GM plans no more dismissals linked to switch recall: CEO

Tue Jun 10, 2014 10:47am EDT
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By Ben Klayman

DETROIT (Reuters) - General Motors Co does not plan more employee dismissals relating to the company's handling of a defective ignition switch linked to at least 13 deaths, Chief Executive Mary Barra said on Tuesday.

"We feel we've taken the appropriate actions as it relates to the ignition switch recall," Barra told reporters ahead of an annual shareholders meeting, when asked whether GM would dismiss or discipline any more staff for the company's poor handling of the faulty part.

Since early this year, the Detroit automaker has been enveloped in a scandal over why it took more than a decade to begin recalling low-cost Chevrolet Cobalts, Saturn Ions and other cars with ignition-switch problems that were causing them to stall during operation.

When those engines stalled, air bags failed to deploy during crashes - some of them fatal - and drivers struggled to control their vehicles as power steering and brake systems malfunctioned.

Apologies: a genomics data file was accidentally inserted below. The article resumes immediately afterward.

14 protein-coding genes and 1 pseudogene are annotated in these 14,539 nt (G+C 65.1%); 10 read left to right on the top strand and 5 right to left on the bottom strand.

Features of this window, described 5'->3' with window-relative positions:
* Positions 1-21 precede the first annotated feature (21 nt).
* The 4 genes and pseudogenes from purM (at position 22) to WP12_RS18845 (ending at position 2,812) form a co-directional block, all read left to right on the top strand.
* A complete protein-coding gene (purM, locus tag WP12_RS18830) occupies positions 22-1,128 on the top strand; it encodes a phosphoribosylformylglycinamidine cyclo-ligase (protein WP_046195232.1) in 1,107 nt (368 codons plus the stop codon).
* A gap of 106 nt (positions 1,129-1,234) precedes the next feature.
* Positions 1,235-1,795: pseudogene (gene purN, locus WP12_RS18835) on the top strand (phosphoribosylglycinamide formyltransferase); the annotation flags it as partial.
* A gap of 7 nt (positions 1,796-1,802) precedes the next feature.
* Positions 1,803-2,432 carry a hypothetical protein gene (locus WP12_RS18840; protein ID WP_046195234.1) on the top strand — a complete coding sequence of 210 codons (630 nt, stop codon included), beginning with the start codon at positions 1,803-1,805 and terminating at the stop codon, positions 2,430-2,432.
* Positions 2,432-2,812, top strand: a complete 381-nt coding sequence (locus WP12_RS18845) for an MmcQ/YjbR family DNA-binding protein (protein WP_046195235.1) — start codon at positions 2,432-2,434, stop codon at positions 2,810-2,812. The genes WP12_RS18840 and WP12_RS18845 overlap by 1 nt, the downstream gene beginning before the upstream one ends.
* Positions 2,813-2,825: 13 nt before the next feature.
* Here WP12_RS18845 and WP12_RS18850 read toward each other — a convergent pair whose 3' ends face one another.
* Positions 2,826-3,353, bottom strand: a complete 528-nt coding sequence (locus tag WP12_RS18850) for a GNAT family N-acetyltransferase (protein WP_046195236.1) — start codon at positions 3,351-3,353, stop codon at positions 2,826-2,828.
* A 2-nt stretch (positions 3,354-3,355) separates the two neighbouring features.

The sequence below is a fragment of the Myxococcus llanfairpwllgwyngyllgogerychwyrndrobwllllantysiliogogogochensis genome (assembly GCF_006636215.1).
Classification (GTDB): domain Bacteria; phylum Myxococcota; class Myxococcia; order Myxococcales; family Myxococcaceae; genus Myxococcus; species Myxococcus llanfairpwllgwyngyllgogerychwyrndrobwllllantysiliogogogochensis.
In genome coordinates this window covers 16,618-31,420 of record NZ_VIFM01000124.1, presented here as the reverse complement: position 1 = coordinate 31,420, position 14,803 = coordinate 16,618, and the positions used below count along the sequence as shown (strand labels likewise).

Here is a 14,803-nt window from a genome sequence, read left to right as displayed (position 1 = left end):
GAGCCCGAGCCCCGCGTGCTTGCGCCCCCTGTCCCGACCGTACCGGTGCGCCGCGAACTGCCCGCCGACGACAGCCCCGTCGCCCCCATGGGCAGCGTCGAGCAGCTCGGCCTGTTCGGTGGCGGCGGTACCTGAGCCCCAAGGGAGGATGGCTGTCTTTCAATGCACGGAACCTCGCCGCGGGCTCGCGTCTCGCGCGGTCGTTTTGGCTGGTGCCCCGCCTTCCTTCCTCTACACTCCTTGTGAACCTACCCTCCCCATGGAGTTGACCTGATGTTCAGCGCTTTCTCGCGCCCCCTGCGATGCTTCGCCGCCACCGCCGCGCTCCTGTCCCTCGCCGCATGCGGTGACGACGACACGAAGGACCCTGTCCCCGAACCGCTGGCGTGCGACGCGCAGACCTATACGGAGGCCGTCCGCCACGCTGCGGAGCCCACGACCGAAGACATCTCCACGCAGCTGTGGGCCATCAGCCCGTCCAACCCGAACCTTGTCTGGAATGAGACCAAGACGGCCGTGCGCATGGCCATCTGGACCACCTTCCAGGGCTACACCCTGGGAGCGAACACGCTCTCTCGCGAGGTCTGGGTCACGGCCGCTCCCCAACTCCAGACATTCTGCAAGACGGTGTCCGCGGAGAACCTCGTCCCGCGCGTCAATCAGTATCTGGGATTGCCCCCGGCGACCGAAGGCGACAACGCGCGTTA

GM fired 15 employees last week and another five were disciplined due to their handling of the switch recall. The company announced the departures along with the results of an internal probe.

Speaking to just 29 shareholders at the company's headquarters on Tuesday, Barra reiterated that GM would announce "a few more recalls" in the near term.

Chairman Tim Solso said the board of directors had complete confidence in Barra and her team to lead the company.

No shareholder brought up the recall during the question and answer portion of the meeting, which lasted about 20 minutes. The company has said all recalls so far this year would cost it $1.7 billion. GM previously said an immaterial amount of additional costs would be accounted for in the second quarter.   Continued...

General Motors CEO Mary Barra holds a media briefing before the start of GM's Annual Shareholders Meeting at the GM World Headquarters in Detroit June 10, 2014. REUTERS/Rebecca Cook